What do you need to do when an online platform intended for professional networking and growing your career turns into a nuance to your everyday life?
You need to cut it.
My disdain for social media continues to grow more and more each day. I am completely, albeit a bit alarmingly, obsessed with the idea of living a social media free life. It is a personal revolution to opt out, to actively choose to check out from ‘the noise’ of online platforms and cultivate life on one’s own terms.
After deleting my Facebook account back in 2012, my Instagram and Snapchat in 2013, and my Twitter account in 2017, LinkedIn was my last standing social media account until very recently.
LinkedIn is the world’s largest professional network with more than 562 million users in more than 200 countries worldwide. LinkedIn did not become nuance for a while after joining the platform a few years back, mainly because I was too busy curating 140-character tweets to pay much attention to networking and career advancement opportunities.
After I quit Twitter, at the end of my graduate studies, I started to get serious about my future and turned my attention to LinkedIn, which promised to connect me to the world’s professionals to make me more productive and successful.
I spent a good amount of time setting up my profile so it looked professional. I read countless articles on tips and tricks to makes your LinkedIn profile stand out to potential employers. I updated my summary page, added a description for each work and volunteer experiences I had listed, and even added some certifications I received. I wanted my LinkedIn profile to show that I was a career-minded, passionate, and productive individual.
Soon after setting up my LinkedIn profile, and following enough people to cultivate a decent home feed, however, I found myself spending more and more time on the app. I found myself increasingly preoccupied with what to post so I was active on the website, and most importantly, it ‘virtual signaled’ to my followers that I was a passionate, productive, and professional individual. I was also careful to what to like and share, more accurately, whose content to like and share. It was satisfying to look at my profile and liked the ideal professional subject that I curated online.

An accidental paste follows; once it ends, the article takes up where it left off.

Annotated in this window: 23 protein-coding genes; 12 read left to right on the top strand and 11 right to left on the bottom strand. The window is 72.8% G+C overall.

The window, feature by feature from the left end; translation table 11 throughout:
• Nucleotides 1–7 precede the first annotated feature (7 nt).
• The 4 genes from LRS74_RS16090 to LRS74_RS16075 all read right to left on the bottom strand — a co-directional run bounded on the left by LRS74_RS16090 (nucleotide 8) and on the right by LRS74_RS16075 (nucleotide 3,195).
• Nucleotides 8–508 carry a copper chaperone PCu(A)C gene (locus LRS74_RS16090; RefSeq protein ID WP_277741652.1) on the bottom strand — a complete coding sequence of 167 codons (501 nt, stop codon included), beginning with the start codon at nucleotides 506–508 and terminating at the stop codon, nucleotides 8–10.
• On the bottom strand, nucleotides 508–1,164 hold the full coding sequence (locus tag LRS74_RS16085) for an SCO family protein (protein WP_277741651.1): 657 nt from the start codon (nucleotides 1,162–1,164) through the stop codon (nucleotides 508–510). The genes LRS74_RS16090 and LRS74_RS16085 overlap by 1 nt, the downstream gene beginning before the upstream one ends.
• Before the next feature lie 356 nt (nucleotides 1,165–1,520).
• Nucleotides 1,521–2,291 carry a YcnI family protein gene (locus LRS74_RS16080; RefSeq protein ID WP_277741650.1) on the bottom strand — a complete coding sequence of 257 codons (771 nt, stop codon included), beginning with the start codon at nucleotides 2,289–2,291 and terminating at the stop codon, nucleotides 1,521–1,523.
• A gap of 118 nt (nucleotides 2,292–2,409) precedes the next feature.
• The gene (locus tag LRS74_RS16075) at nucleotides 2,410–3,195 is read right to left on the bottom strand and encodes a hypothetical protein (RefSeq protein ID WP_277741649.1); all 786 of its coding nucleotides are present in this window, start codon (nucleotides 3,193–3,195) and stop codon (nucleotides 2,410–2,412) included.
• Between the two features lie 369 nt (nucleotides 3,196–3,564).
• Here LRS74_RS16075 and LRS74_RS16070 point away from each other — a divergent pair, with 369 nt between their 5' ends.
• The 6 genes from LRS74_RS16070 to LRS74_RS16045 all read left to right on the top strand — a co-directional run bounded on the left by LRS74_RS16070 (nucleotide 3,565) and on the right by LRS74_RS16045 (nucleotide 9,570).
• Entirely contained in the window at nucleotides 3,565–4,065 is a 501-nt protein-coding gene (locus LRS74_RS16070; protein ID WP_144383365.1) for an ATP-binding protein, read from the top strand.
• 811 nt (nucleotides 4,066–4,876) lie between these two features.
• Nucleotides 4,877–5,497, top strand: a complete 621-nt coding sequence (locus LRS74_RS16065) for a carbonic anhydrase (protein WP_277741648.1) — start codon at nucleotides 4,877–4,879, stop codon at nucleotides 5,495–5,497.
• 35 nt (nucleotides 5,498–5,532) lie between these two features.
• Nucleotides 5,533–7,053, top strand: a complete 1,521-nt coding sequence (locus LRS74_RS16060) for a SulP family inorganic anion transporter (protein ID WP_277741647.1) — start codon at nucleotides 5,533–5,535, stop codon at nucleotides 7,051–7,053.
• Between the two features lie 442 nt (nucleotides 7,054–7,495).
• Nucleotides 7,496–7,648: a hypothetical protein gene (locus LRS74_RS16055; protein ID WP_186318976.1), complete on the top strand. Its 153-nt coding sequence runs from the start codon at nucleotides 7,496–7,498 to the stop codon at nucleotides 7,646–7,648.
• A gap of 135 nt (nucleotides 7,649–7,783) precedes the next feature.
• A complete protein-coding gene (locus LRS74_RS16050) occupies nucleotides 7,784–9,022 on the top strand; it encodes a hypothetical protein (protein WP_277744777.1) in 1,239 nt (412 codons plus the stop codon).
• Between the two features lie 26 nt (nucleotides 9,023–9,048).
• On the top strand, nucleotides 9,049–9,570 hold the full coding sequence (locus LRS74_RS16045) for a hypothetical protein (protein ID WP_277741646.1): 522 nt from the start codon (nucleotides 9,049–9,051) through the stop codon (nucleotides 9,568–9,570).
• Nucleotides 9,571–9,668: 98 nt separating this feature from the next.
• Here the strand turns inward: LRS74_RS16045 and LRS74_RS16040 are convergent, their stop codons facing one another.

Even more so, I found myself longing for the rush one gets from the social validations of likes and comments. I got a rush of excitement at the red notification icon signaling someone liked my post, a fleeting, but gratifying feeling. It made me feel important, that someone took the time to let me know they liked my shyt. This, surely, must be a form of mild narcissism, but I digress.
What began as a way to curate a professional image and career opportunities soon turned into a slight addiction. I found myself obsessively opening and refreshing my homepage in the hopes of finding something mildly interesting to like and share, to see how many views my posts were getting, and whether I had any new followers or likes and comments. I was compulsively visiting the LinkedIn homepage, and most of the time I didn’t even know what I was looking to achieve. I just needed a distraction from all the more important things I was avoiding doing.
For a while, I justified it because of the professionalism nature of the platform. Most of the content on LinkedIn was related to career development and networking opportunities, such as job postings, events, and other useful information people shared. I told myself I was creating opportunities to network with people in my career field and make myself marketable to potential employers, which was, of course, only partially true.
Soon after, I realized LinkedIn too was just another form of distraction from real life, a way to avoid the discomfort and uncertainty of immersing ourselves in the real world, of pursuing worthwhile activities that we can potentially fail at.
The catalyst for deleting my account was, however, the annoyance and/or anxiousness I would feel at some of the contents shared on my newsfeed, what I refer to as “the noise.” I would wake up, open the LinkedIn app, and scroll through my newsfeed just to feel dread at the state of the world. This was the main reason I decided to quit Twitter; I could not deal with being bombarded by negative and outrageous news every day of my waking life, especially when all I could do was retweet it. Add to that the number of people on any given online platform, and “the noise” becomes extremely deafening.
So, I decided to opt-out, once again, from the noise of social media. I wanted to reclaim my time and attention. There were, indeed, some opportunities that arise from LinkedIn, but it was no longer wasn’t worth the attention and time it cost me. It now feels good to wake up every morning and not get aggravated by “the noise” from scrolling through my newsfeed. Instead, I am left with my own thoughts and feelings, but I no longer desire to be distracted from them.
Well, I lied.
*I did make a duplicate of my previous LinkedIn profile that functions purely as an online resume, with no followers and newsfeed to waste time on chasing instant gratification and validation from virtual people.
I haven’t logged in since I set it up a couple months back, but I do plan on logging back in if I need to update my resume. Until then, I’m enjoying a newsfeed-free morning filled with silence, contemplation, and boredom.